It’s a riot. But it’s also fabulously provocative, a work that is intimate yet witty, curious, open to the world, not wallowing in subjectivity: everything that Emin’s work is not.
The Americans decided this year to show the work of an artist who died 10 years ago: Felix Gonzalez- Torres. Gonzalez- Torres is regarded ( by Storr, among others) as the model for artists who want to combine formal and conceptual values with political content. Sadly, the display here is underwhelming. Before a committed, discerning New York audience reared on minimalism, Gonzalez- Torres may seem a model of subtlety and restraint; in the hurly- burly of Venice in 2007 he looks wispy and fey.
Much more exciting is the video work by a young collective called AES+ F Group in the Russian pavilion. The work is a three- screen, 3- D animation set to the strains of Wagner. It combines dramatic mountain landscapes with dissonant elements ( wind turbines, pagodas, Ferris wheels, giant lizards, transport disasters) and an array of young models in underwear.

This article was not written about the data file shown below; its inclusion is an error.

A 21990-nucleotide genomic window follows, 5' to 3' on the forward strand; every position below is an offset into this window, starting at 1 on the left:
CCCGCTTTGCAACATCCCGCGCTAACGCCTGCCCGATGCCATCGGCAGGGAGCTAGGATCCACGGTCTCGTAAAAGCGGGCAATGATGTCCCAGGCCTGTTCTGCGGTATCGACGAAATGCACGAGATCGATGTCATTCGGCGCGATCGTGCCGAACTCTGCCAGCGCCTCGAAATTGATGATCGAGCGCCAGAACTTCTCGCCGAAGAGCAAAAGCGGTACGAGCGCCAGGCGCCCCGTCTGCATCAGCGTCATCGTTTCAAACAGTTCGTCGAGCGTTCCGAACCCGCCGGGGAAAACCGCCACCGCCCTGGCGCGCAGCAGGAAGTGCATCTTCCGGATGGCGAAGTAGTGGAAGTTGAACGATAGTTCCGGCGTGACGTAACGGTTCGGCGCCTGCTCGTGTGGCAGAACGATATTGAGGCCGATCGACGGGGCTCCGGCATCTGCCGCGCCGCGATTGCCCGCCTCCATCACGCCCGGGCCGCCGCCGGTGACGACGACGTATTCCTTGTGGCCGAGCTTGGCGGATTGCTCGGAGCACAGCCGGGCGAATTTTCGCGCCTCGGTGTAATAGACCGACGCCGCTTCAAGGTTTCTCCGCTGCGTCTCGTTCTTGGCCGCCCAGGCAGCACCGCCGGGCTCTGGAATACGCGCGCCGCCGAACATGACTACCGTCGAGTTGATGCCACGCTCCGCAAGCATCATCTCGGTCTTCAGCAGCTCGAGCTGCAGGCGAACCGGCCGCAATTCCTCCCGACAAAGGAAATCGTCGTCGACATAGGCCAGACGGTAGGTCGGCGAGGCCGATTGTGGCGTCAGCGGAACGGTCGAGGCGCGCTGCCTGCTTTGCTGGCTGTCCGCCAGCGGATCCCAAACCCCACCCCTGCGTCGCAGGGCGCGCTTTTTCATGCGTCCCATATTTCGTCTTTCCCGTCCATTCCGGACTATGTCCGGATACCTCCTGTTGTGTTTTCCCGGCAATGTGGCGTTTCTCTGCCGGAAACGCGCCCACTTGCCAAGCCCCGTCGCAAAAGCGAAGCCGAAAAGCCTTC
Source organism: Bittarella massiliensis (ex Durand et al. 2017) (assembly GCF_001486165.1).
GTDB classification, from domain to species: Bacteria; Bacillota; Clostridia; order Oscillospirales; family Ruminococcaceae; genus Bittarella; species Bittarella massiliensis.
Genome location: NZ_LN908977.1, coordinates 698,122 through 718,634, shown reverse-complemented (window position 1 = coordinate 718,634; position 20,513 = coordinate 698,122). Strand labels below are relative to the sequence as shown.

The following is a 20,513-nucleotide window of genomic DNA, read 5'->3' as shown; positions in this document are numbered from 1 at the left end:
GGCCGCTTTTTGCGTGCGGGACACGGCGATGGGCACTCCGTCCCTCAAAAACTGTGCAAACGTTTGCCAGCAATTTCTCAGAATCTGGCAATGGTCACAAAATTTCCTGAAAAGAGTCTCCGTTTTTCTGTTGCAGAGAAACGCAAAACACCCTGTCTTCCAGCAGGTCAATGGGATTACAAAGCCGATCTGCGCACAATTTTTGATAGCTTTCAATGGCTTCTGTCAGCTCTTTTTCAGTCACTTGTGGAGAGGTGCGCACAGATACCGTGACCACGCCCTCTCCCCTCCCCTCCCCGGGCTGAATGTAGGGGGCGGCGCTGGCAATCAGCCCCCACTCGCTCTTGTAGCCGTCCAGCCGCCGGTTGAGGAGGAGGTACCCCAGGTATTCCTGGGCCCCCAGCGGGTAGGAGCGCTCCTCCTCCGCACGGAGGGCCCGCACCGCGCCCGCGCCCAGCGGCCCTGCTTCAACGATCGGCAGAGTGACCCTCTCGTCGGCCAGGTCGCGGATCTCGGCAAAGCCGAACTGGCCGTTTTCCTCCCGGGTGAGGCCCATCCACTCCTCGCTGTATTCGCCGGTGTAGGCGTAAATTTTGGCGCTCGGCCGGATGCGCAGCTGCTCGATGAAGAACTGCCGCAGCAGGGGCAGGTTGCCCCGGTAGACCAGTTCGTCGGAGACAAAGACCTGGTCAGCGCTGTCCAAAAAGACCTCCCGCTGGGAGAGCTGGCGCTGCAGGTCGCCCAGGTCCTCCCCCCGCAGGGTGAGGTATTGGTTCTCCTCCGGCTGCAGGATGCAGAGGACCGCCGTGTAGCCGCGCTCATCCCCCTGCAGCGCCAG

In poses inspired by baroque painting, the models, some of them children, are engaged in slow, balletic acts of violence with swords, baseball bats, machineguns and golf clubs: acts that have no visible consequence. The whole thing is funny and spellbinding and, in the way it seems to thrill to its own complete divorce from reality, profoundly ominous. People burst into applause at the end of the screening I saw.
One’s pleasures at any biennial exhibition are necessarily sporadic and partial; these events are not designed to provide a coherent experience. Lucky, then, that the Venice Biennale also coincides with more carefully curated shows at various museums across the city.
The two best this year are an exhibition at the Peggy Guggenheim Collection comparing the work of Matthew Barney and Joseph Beuys, and a stunning exhibition of paintings, videos and objects from different cultures and different centuries, all arrayed without labels like a cabinet of curiosities, in the marvellous Palazzo Fortuny. The show, called Art Tempo, is the most exciting I have seen in a long time and I will endeavour to review it in coming weeks.
Glorified documentary: One of Australian artist Rosemary Laing’s detention centre photographs in the Arsenale
Thought- provoking: Chinese artist Yang Fudong’s film Seven Intellectuals in Bamboo Forest is showing at the Arsenale’s exhibition hall